Yesterday’s federal budget announced several new items to improve the affordable housing crisis in Canada, while spending less than predicted on health care and national defense. Currently about 200,000 new homes are built every year, and the government aims to double that to 400,000 in the next five years.
- a Tax-Free First Home Savings Account that will allow people to contribute up to $8,000 a year to a TFSA and withdraw it later to use for the purchase of their first home (with a lifetime limit of $40,000)
- a proposed two-year ban on the purchase of residential properties by foreign investors/buyers/companies who are not citizens or permanent residents of Canada (except recreational properties)
- a pledge to enforce the existing tax on anyone buying and selling a property within one year
- $4 billion for a CMHC Housing Accelerator Fund to create up to 100,000 units
- a reallocation of $1.5 billion in funding and loans to housing co-operatives and a commitment to work with the Co-operative Housing Federation and the co-operative sector, in developing the program
- $1.5 billion for new affordable housing units (on top of previous promises)
- $3 billion for repairs to existing units
- A tax rebate of up to $7,500 to encourage homeowners to develop a secondary suite for a senior or person with a disability
- A one-time increase to the Canada Housing Benefit for eligible renters paying over 30% of their income towards rent (administered through the provincial/territorial governments)
- $4 billion for Indigenous housing and $300 million over five years to launch an Urban, Rural, and Northern Indigenous Housing Strategy
Could this announcement be related to the National Housing Strategy?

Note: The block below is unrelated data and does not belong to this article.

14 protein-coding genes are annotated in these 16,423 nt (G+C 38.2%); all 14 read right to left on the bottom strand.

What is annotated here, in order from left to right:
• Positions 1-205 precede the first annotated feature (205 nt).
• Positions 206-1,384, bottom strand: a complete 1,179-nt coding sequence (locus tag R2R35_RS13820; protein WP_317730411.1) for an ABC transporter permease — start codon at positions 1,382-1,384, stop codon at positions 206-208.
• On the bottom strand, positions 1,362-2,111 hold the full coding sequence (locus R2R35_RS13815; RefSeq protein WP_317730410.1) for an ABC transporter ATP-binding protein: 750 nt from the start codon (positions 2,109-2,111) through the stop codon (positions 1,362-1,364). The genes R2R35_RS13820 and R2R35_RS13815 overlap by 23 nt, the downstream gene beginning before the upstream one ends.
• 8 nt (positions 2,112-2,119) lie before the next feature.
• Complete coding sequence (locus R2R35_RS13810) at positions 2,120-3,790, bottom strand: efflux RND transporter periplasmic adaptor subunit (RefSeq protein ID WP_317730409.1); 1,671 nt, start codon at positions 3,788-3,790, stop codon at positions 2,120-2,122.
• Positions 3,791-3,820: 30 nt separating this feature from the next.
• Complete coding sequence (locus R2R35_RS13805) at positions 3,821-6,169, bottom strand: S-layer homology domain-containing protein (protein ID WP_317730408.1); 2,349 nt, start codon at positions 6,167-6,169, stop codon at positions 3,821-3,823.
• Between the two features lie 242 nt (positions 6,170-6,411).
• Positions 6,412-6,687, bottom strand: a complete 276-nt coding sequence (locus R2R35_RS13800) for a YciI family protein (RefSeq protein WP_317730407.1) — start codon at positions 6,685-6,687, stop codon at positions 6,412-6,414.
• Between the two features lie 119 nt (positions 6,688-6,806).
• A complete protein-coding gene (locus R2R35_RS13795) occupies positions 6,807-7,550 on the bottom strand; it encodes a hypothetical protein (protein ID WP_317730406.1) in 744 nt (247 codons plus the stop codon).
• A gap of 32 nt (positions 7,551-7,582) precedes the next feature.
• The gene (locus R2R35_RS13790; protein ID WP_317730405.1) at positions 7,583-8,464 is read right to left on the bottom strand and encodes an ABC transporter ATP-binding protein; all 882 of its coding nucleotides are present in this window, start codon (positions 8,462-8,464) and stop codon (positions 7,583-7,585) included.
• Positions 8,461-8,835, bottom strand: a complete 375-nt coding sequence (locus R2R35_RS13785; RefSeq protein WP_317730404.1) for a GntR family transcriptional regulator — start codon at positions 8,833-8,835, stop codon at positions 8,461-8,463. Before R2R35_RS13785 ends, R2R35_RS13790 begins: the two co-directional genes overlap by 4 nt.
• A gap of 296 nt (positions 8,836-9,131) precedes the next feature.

While somewhat surprising, the budget announcement follows the publication of a report by the National Research Council Working Group on Improving the National Housing Strategy (Analysis of Affordable Housing Supply Created by Unilateral National Housing Strategy Programs, February 2022). Focusing on the Rental Construction Financing Initiative (RCF), the National Housing Co-Investment Fund (NHCF), and the Rapid Housing Initiative (RHI) (which together make up over half of the topline commitment under the NHS and most of the funding for increasing rental supply), the report found that very little housing (just 3% of RCF projects) has been built for low-income households, none were designed to meet the needs of people experiencing homelessness, and the RCF often accepts units with rents well above market rates. Just 4% RCF units could lift lone parents out of core housing need. While about 35% of units built through the NHCF are affordable to low-income households, just half of its projects (49%) could lift the median households in their areas out of core housing need. The report noted that the weight of the RCF program in the NHS portfolio seems out of step with the NHS commitment to addressing housing need, and that even if the RCF and NHCF were to produce deeply affordable units, the number of units produced would fall short of NHS targets. The RCF has dramatically increased the construction of purpose-built rental housing (which was 29% of all housing starts in 2019, just two years after the NHS was implemented), those units just aren’t affordable.